And the real great news: When it's working, all you need for secure connections to your friends is to exchange public keys to be able to establish a highly secure connection.
You and your friend just have to write down your public key fingerprints on pieces of paper (it's the most secure way) and give them to each other, and then type them in on your computers into the authentication software (MonkeySphere). Just that one more thing to remember besides IP address (and sometimes port number).
Then you can connect to each other to securely do whatever you wish, like chatting over IM, play network games or share files and documents.

As long as the key fingerprints match (otherwise the connection will fail) you can be sure that the other computer has the right private OpenPGP key from the key pair.
And as long as your friend has a secure computer (decent antivirus+firewall, Linux or OpenBSD, etc) it is really him and nobody else that you are connecting to. Which means that nobody else can read that document from work that you are sending him. Or read your IM conversation. Or mess with your LAN game. Or anything really as long as your computers are directly connected (which only is going to get more common with the constantly improving P2P and F2F software out there combined with faster internet connections).

Posted via email from Nat's blog

onsdag 20 oktober 2010

An absurdly geeky alternative Dynamic DNS scheme

Here's a scheme that could work great for Dynamic DNS and that do not need any central servers:

Version one, for individuals and small groups where everybody has administrative permissions:

You pick a secure password. This is the only thing you need to remember, but as you both connect to the server and administrate everything with it you need to keep it secret. This password is used to create an asymmetric cryptographic key pair. This must always be the same every time (no random elements), so the password also must be VERY secure!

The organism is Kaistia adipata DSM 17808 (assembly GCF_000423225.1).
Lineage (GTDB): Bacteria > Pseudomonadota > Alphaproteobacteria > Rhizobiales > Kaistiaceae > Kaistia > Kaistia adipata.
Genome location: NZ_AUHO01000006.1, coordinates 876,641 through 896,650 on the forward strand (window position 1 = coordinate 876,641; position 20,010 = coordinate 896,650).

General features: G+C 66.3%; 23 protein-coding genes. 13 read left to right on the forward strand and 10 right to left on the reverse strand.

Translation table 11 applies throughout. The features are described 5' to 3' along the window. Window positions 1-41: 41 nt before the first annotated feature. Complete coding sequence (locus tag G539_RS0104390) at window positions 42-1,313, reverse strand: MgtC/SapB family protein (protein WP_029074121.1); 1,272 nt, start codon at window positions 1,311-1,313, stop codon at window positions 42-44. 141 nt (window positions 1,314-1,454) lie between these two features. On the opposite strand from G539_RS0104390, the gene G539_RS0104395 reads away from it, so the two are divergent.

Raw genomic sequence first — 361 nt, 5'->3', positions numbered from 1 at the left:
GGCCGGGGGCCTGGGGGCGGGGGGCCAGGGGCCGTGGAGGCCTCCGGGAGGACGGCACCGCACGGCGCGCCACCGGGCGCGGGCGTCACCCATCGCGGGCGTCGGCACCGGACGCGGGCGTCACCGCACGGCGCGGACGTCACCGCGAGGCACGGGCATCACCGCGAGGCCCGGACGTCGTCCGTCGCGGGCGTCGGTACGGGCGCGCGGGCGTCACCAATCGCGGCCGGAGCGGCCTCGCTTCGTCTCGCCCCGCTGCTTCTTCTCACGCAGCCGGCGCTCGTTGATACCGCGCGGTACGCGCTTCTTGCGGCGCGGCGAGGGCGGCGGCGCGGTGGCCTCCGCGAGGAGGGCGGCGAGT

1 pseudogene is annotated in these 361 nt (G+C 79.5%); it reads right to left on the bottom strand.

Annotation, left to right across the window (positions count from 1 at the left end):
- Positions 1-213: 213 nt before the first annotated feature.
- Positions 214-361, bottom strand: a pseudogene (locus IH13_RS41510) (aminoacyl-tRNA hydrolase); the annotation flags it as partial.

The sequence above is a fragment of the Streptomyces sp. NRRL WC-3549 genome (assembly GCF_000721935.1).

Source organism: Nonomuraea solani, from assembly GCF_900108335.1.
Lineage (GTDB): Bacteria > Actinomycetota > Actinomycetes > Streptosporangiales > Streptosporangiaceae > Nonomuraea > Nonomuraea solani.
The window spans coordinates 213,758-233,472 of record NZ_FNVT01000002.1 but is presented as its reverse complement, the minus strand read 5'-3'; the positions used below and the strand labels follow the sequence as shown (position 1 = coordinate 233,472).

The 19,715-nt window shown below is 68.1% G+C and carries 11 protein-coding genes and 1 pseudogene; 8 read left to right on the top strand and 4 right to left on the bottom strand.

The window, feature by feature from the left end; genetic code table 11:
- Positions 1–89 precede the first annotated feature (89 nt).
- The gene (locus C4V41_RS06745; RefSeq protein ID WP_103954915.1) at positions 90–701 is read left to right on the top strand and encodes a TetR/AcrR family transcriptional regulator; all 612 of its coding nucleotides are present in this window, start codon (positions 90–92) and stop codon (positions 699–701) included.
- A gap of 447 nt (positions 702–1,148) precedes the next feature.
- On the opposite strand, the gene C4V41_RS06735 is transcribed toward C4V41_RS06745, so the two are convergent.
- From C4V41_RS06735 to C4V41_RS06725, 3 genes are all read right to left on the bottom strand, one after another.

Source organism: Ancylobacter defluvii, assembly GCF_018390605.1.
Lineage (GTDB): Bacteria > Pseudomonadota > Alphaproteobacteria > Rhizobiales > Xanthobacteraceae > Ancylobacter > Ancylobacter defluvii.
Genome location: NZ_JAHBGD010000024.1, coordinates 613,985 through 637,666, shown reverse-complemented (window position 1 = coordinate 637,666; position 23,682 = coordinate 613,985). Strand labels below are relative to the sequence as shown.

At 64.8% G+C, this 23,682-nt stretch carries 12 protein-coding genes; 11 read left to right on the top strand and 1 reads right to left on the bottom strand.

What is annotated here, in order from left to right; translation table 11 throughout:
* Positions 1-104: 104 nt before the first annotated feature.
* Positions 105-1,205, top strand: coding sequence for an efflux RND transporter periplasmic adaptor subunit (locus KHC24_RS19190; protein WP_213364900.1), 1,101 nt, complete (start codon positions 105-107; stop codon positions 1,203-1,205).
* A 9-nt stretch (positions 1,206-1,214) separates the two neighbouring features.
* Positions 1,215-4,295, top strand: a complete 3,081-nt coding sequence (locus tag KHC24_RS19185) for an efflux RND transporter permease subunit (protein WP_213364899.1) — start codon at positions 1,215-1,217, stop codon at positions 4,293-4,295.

The server has both the keys in the pair.
We use a peer to peer network (p2p, like bittorrent). The peers are random, so you connect to lots of strangers, since it's an open network.
The server does not need to be connected to the peer network 24/7, but it uploads the latest IP data there every few days (to prevent expiration) or when it changes.
The critical part: The IP adress of the computers you want to connect to are stored using DHT in the peer network, and it's signed with the private key and encrypted with the public key. You find it by searching in the DHT for a string that's unique to your key pair, probably the fingerprint of the public key. The current IP data is tagged with this string in the DHT.
The current data is always uploaded by the server every time it changes, and every time that the time stamp on the current IP data in the DHT gets too old.

To connect to one of your computers, you enter your password in a program. It computes the key pair, it computes the unique string, it searches in the DHT for the IP data, checkts the timestamp on it (important!) and it decrypts it and verifies the signature.
Then you connect to the IP (there could be a list, from which you pick an IP address).

Version two, for giving public access to the computers: